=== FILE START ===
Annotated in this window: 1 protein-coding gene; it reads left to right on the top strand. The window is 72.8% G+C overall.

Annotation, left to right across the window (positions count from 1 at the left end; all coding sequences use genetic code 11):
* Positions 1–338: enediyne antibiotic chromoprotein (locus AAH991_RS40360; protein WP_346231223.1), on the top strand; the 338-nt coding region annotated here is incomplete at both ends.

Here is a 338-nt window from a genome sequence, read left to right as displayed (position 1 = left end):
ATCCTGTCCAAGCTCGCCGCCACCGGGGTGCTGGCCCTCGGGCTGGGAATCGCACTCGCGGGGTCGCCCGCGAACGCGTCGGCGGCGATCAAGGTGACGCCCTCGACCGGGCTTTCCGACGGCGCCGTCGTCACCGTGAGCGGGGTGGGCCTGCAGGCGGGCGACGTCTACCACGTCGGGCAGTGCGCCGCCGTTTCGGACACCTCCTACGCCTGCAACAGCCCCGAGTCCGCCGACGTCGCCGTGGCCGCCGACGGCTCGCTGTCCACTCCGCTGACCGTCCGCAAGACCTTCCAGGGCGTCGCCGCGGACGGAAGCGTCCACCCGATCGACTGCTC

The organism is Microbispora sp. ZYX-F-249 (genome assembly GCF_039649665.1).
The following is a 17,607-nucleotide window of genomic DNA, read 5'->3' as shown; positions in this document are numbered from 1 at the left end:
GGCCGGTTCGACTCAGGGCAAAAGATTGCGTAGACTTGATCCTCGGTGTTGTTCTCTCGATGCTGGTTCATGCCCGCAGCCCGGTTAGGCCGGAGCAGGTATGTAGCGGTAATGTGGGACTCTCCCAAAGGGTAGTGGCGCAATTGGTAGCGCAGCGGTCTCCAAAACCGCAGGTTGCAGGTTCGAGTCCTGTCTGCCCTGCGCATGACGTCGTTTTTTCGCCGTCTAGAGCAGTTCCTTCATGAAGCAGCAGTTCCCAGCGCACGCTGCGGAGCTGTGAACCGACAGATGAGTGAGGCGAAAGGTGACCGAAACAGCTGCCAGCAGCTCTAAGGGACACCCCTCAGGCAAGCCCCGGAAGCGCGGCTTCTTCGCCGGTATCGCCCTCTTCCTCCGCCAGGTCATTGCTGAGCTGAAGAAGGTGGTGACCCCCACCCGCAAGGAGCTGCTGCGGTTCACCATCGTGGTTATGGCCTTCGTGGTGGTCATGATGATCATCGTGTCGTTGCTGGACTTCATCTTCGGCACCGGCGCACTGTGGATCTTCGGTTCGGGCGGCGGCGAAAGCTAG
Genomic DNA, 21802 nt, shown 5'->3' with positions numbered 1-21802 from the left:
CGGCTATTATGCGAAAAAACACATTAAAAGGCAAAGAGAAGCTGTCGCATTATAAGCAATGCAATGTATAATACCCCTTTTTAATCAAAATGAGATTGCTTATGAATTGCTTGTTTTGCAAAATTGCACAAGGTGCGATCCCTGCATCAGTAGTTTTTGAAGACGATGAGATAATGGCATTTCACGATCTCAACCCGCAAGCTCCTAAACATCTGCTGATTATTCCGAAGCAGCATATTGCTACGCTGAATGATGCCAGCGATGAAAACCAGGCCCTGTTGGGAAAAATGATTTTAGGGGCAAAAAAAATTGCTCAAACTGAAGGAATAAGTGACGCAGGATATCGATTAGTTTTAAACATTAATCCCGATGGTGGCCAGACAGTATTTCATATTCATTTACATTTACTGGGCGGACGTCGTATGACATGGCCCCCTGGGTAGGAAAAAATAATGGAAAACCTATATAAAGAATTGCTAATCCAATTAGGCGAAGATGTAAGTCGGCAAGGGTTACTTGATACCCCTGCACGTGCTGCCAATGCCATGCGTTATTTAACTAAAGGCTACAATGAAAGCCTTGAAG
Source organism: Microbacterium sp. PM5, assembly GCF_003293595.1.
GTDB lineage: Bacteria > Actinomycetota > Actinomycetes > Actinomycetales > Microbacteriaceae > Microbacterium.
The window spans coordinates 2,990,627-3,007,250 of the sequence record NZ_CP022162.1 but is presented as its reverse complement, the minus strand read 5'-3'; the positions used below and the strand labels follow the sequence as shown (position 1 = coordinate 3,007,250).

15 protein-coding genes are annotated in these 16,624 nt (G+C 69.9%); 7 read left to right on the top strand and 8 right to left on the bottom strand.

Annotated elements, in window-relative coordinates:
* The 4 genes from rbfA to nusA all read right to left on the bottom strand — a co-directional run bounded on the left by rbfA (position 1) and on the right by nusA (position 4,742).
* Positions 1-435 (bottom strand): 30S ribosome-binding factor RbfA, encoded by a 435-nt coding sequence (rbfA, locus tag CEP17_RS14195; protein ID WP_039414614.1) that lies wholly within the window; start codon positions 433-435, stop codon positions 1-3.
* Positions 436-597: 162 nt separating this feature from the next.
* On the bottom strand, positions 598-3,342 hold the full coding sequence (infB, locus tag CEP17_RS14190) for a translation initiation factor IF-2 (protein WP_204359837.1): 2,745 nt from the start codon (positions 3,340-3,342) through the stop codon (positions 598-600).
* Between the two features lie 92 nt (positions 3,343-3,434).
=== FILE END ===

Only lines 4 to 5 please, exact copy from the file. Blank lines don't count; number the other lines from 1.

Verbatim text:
Here is a 338-nt window from a genome sequence, read left to right as displayed (position 1 = left end):
ATCCTGTCCAAGCTCGCCGCCACCGGGGTGCTGGCCCTCGGGCTGGGAATCGCACTCGCGGGGTCGCCCGCGAACGCGTCGGCGGCGATCAAGGTGACGCCCTCGACCGGGCTTTCCGACGGCGCCGTCGTCACCGTGAGCGGGGTGGGCCTGCAGGCGGGCGACGTCTACCACGTCGGGCAGTGCGCCGCCGTTTCGGACACCTCCTACGCCTGCAACAGCCCCGAGTCCGCCGACGTCGCCGTGGCCGCCGACGGCTCGCTGTCCACTCCGCTGACCGTCCGCAAGACCTTCCAGGGCGTCGCCGCGGACGGAAGCGTCCACCCGATCGACTGCTC